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News Release

The Microbiome of an Oil Reservoir

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Credit: ssuaphoto, iStock

La Jolla, Calif., January 23, 2018 – Researchers at the University of California San Diego Center for Microbiome Innovation have identified the bacteria actively responsible for oil degradation in oil reservoirs, and the metabolic pathways they employ. The findings could help researchers develop targeted strategies to prevent “souring” – a multimillion-dollar problem for the oil industry. The study was published January 9 in Microbiome.  

Crude oil is formed in crevices in the Earth's crust, called oil reservoirs, from the remains of plants and animals that millions of years of heat and pressure changed into oil and natural gas. The presence of microorganisms (bacteria and archaea) in these reservoirs has typically been associated with oil degradation and “souring” – a reduction of oil quality that leads to corrosion of pipes, tankers, and storage containers – which causes costly problems for the oil industry.

“We’ve known for a long time that these bugs are there, and we can study their capacity in the laboratory, but so far, no one has been able to figure out exactly what there are doing in nature,” said UC San Diego professor Karsten Zengler. “Their activity often changes drastically during a process called secondary recovery, when water is pumped into the reservoir to increase the pressure and recover more oil. This process introduces additional nutrients, molecular oxygen, and often a bunch more bugs.”

And not all of them are active participants in the degradation of oil.

For the first time, Zengler and his team have been able to identify the culprits in nature. They obtained samples from an oil reservoir in Jiangsu, China, sequenced the microbial DNA and RNA present in the samples, and looked to see which bacteria had genes that made them capable of breaking down oil and using its molecular components for energy.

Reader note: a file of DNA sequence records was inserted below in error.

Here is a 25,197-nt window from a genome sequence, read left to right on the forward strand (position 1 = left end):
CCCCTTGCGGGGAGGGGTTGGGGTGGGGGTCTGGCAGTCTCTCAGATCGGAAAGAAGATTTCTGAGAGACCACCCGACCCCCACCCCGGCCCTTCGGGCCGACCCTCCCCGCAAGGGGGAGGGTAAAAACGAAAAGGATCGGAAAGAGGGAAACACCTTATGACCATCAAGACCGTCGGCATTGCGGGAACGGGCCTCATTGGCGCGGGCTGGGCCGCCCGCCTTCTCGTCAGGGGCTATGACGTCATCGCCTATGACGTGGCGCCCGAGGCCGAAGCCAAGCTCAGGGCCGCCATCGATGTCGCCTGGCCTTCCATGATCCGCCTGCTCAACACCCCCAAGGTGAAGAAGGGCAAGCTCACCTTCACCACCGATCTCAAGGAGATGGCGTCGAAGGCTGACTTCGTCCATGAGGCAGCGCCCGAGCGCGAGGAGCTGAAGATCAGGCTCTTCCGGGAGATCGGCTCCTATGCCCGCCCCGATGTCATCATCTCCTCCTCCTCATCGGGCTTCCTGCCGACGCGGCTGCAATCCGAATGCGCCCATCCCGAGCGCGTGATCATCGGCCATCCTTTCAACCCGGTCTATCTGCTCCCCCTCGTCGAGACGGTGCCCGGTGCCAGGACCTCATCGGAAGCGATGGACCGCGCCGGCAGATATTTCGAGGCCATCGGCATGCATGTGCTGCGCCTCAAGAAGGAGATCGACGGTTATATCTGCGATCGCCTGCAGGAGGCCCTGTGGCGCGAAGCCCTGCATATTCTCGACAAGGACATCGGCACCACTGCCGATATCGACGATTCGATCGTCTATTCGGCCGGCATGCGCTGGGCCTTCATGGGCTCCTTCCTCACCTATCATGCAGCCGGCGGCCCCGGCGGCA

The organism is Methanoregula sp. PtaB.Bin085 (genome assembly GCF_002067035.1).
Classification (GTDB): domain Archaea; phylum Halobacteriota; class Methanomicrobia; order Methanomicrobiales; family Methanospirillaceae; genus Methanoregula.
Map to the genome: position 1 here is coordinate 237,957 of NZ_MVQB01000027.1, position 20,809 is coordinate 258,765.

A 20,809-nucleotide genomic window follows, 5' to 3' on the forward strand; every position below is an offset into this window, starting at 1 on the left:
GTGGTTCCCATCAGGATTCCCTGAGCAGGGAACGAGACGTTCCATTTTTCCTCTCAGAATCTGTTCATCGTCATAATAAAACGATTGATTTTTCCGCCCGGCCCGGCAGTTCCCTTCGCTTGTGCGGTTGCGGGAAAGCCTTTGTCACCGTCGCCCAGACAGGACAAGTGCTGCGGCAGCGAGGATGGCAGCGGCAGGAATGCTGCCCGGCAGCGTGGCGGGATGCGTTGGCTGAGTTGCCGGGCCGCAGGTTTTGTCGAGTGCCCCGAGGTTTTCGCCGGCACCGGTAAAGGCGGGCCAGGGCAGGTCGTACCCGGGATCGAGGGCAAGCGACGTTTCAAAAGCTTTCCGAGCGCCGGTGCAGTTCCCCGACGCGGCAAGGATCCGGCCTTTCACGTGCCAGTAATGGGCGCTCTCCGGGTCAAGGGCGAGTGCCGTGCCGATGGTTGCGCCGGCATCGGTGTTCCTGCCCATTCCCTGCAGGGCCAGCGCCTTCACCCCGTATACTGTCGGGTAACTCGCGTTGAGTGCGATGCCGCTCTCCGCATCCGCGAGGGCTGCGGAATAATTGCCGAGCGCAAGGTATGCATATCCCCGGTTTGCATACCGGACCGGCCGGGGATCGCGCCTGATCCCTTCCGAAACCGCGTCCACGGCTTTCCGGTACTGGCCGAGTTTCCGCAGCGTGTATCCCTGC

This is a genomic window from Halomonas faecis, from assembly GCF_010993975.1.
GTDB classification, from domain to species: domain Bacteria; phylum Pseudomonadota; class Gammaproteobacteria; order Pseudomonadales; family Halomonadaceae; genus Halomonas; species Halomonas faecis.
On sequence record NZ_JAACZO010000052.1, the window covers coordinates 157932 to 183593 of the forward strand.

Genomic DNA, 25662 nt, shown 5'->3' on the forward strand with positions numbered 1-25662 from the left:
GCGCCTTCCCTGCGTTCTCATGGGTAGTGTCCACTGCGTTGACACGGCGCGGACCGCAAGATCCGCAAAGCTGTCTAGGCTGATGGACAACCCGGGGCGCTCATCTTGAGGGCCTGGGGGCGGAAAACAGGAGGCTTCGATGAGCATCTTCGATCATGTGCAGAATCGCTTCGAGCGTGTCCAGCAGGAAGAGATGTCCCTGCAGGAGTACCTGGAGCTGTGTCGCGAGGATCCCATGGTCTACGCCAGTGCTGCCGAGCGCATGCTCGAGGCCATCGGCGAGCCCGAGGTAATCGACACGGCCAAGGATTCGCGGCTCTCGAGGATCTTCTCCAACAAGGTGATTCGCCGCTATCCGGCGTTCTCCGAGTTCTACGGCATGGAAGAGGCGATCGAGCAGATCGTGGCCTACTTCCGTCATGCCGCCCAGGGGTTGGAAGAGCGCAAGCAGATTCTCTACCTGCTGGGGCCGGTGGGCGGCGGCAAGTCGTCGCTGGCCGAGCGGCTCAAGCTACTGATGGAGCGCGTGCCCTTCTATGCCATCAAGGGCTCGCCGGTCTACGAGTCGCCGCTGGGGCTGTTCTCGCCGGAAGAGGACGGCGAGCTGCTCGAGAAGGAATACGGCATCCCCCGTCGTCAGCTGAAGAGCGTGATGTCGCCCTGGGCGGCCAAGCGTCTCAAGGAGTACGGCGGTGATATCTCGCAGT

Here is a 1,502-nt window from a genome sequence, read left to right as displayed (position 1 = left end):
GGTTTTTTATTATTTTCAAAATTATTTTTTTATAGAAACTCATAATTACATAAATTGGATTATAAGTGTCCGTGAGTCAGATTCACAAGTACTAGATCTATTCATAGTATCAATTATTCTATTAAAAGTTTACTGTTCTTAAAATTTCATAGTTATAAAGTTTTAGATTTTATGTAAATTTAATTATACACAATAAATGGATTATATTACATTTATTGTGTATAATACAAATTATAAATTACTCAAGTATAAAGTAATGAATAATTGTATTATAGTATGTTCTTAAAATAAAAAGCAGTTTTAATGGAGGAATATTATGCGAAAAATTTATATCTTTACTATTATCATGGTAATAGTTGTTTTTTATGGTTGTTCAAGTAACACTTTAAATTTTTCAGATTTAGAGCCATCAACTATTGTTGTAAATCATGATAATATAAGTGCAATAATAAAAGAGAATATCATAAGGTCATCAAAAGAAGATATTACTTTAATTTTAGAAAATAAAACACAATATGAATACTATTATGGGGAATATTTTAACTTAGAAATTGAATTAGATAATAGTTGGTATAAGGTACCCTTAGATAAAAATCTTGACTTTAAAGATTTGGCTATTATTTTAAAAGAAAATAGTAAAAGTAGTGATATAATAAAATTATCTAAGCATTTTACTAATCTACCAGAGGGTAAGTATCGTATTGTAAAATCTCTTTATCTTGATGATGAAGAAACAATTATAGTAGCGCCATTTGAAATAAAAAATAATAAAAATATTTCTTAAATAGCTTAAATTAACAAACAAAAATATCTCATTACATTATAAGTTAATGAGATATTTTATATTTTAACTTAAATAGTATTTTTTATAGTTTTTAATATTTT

“We discovered that there were two types of bacteria present – those that need oxygen to live, and those that don’t,” said Zengler. “While oil reservoirs are typically considered anoxic, an oil reservoir that is undergoing secondary recovery can contain oxygen in abundance. So, it’s not surprising that both communities were present.”

After identifying the species present and the genes involved in the oil degradation process, the researchers were able to identify the active community members by looking at their genes. Then, they were able to propose models for the metabolic pathways employed by both types of bacteria, which could aid in the identification of targeted strategies to prevent souring.

The importance of community

“No bacterial species by itself had all the genes necessary for synthesizing all of the amino acids and vitamins required to sustain population growth,” said Zengler. “However, when taken as a unit, all amino acids and vitamins could be synthesized. This indicates a high level of interdependency among community members – something that could possibly be disrupted to prevent their activity.”

While the researchers were able to elucidate which microbes are there and what they’re doing, they still don’t know how the communities are organized in time and space – something, they say, needs to be investigated in order for methods aimed at disrupting them and preserving oil quality to work.

This work was supported by the National Natural Science Foundation of China (Grant No. 41530318, 41373070) and the NSFC/RGC Joint Research Fund (No. 41161160560), and based in part on work supported by the US Department of Energy (DOE), Office of Science, Office of Biological & Environmental Research Awards DE-SC0012586 and the Frontiers of Innovation Scholars Program at UC San Diego.

About the Center for Microbiome Innovation

The objective of the Center for Microbiome Innovation (CMI) is to accelerate microbiome research and understanding, through partnerships with industry sponsors. Together we will develop novel tools and methods to improve human health and benefit the environment by analyzing and manipulating microbiomes — the distinct and diverse communities of bacteria, viruses and other microorganisms that live within and around us. This is a multidisciplinary center with access to all the latest omics tools (genomics, metagenomics, metatranscriptomics, metabolomics, multiplex proteomics), processing hundreds of thousands of samples each year and analyzing and collecting data for some of the largest microbiome cohorts in the world. Applications range from human disease understanding, ag bio, pharmaceutical, nutraceutical, environmental research, to consumer goods.

Media Contacts

Erin Bateman
Center for Microbiome Innovation